Second-graders bake bread in hands-on project


January 26, 1998|By Lisa Breslin | Lisa Breslin,SPECIAL TO THE SUN

LAST THURSDAY, long before most elementary school students were fully awake and through the morning announcements, 112 second-graders were making loaves of bread at Robert Moton Elementary School in Westminster.

They dumped in ingredients, stirred and kneaded dough under the direction of Rose Lang, an instructor for Breadmake, a company that provides everything to make bread except the water and parent volunteers.

Lang had mixing bowls, flour, yeast, stirrers, oil and other necessities on the long lunchroom tables by 8: 30 a.m. By 9: 30 a.m., groups of apron-clad, giddy children were mixing away.

"Blue Team, measure the oil in the cup until it is half full. Red Team, measure the honey," Lang instructed from a microphone. "Adults, put two cups of water in each bowl."

Lang moved quickly through the steps, demonstrating them from an elevated booth covered in red gingham. These demonstrations come easily for the former Carroll County resident: She performs about 10 a year, and this is her fourth year in business.

"I love to make bread. This is a busy world, so most children have no concept of the process," Lang said. "I bring the process to them. They take a loaf home and share the bread and what they learned with their families."

Students worked in teams around plastic bowls on tables. They listened to Lang's warnings that too much flour produced bricks.

"We don't want bricks, so don't just dump in the flour," she said.

"This is great -- it is teaching them to work cooperatively," said teacher Debbie Ebersole. "I have never seen something like this on this large scale, but she has it down to a science, and everything is so clean."

"They can enjoy learning about the process with this hands-on approach -- that is why I like it," said parent volunteer Karen Leppo, who helped her daughter Kelsea and Blue Team member Garrett Vogelberger stir in the flour.

"It looks like clay," Garrett said. "Or sticky soup," Kelsea added.

Garrett's brother, Chris, and his cousin, Stevi Fulton, were stirring in ingredients a few tables over. It was Stevi's second day at Robert Moton, and she was certain she would like her new school.

"We just moved in from Canada this weekend," said Stevi's father, Ed Fulton, another parent volunteer. "This is excellent -- the students are working together, and many of them are doing something they may never have had a chance to do."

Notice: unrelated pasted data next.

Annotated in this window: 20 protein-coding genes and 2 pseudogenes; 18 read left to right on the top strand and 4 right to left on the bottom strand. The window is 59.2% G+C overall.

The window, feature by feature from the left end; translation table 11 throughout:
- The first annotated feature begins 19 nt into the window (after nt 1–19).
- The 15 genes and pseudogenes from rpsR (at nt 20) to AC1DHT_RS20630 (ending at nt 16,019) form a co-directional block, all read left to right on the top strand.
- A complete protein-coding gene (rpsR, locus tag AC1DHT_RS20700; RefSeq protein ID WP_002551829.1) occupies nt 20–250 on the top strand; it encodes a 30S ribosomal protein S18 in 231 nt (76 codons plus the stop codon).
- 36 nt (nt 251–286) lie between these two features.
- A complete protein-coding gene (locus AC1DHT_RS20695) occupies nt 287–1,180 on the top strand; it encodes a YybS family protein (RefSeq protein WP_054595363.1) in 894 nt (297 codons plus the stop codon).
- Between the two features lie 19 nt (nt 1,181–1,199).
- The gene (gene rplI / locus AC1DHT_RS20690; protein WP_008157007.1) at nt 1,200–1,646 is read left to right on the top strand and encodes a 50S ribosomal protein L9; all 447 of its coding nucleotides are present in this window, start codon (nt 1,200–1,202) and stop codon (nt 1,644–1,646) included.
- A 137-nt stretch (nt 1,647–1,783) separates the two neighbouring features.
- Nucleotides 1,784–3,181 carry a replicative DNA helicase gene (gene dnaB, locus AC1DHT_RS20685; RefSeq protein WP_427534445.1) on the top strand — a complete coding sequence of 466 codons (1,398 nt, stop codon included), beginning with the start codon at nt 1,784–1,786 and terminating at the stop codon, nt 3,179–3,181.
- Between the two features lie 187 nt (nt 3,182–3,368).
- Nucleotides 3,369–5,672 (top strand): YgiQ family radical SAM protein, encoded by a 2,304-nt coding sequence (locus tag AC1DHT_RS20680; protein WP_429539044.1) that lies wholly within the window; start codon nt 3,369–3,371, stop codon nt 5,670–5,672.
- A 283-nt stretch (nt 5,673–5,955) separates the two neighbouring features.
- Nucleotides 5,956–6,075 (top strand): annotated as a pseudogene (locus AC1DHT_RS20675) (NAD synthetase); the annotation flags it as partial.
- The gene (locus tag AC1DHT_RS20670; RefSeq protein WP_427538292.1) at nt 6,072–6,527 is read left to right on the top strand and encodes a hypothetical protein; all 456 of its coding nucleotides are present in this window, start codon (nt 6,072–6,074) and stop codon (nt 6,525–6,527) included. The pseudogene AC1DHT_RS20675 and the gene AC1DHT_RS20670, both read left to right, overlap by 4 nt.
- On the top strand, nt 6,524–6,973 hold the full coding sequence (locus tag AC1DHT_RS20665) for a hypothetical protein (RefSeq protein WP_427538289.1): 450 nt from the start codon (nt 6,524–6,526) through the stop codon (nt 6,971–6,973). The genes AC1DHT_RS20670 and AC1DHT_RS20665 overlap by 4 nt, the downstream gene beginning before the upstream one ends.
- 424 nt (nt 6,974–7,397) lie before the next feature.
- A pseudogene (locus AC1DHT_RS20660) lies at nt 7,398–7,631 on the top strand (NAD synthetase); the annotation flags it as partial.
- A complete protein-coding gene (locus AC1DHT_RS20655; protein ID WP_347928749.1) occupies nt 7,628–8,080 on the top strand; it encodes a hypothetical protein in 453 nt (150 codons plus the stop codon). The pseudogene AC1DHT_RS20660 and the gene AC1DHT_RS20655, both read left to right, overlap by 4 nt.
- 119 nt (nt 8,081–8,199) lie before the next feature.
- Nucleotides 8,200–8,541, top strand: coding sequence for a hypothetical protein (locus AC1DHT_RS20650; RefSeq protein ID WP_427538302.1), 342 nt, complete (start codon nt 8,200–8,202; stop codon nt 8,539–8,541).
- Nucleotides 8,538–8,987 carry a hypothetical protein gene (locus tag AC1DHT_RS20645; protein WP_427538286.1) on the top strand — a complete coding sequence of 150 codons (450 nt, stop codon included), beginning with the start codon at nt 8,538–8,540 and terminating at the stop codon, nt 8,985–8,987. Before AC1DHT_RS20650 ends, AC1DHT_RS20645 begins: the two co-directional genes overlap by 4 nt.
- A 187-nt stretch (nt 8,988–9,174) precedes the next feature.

Most of the time it was serious bread baking business that morning.

Of course, there was the token nibbling, flour blowing, and "I dare you to stick your fingers in early." But considering the task and the number of children, everything went well.

After sculpting animals for a few minutes, the students plopped their dough into miniloaf tins for baking. With rumpled aprons and flour-covered faces, they filed back to their classrooms.

"There is a real sense of accomplishment when they are through," said Amanda Dodrer, who helped daughter Fonda and other children through the workshop. "This is the second time I have seen this program, and the bread works."

When the second-graders left school that afternoon, they proudly carried their freshly baked bread home to share with their families.

Students of the month

The Kiwanis Club of Westminster Inc. recently honored these Students of the Month: Sean Javins, son of Scott and Toni Javins, because he "actively participates in a number of activities, he is eager to apply his lessons, and he will be a positive force in the community in the future."

Chris Sarengoulis, son of Bill and Barb Sarengoulis, was recognized because of his "passion and talent for music. A member of the wind ensemble, Chris has been in the All County Band and the All State Band."

Valentine workshop

Children ages 2 to 10 are invited to the Carroll County Arts Council from 11 a.m. to 1 p.m. Feb. 14 to make "masterpiece" valentines. There will be buttons, trim, lace, glitter and stickers to make something special for mom, dad, grandma and grandpa or that favorite teacher.

Workshops are free for arts council members and $1 for others.

Parents can enjoy the exhibition "A Medieval Tourist," which features ceramic and fiber creations by Suzanne Herbert-Forton, while their children are creating valentines.

Reservations or information: 410-848-7272.

Lisa Breslin's Central Carroll neighborhood column appears each Monday in the Carroll County edition of The Sun.

Pub Date: 1/26/98

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